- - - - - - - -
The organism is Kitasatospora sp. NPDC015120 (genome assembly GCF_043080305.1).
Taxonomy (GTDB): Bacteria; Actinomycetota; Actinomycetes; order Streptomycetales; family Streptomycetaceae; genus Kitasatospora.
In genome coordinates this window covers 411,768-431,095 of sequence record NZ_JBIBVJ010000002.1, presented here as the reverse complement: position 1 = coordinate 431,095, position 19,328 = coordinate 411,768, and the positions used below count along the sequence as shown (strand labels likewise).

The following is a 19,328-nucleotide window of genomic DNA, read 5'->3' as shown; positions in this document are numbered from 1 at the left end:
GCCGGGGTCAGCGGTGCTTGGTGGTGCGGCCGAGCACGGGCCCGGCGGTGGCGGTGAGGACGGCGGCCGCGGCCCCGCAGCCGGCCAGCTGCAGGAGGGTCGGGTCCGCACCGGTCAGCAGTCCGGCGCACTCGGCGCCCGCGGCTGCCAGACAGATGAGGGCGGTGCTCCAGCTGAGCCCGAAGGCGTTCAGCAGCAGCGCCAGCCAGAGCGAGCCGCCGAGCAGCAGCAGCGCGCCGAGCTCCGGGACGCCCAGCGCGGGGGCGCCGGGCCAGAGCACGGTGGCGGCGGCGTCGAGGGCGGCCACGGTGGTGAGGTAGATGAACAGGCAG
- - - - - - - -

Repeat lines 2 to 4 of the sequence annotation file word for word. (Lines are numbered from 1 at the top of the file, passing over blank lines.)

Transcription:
Taxonomy (GTDB): Bacteria; Actinomycetota; Actinomycetes; order Streptomycetales; family Streptomycetaceae; genus Kitasatospora.
In genome coordinates this window covers 411,768-431,095 of sequence record NZ_JBIBVJ010000002.1, presented here as the reverse complement: position 1 = coordinate 431,095, position 19,328 = coordinate 411,768, and the positions used below count along the sequence as shown (strand labels likewise).

The following is a 19,328-nucleotide window of genomic DNA, read 5'->3' as shown; positions in this document are numbered from 1 at the left end: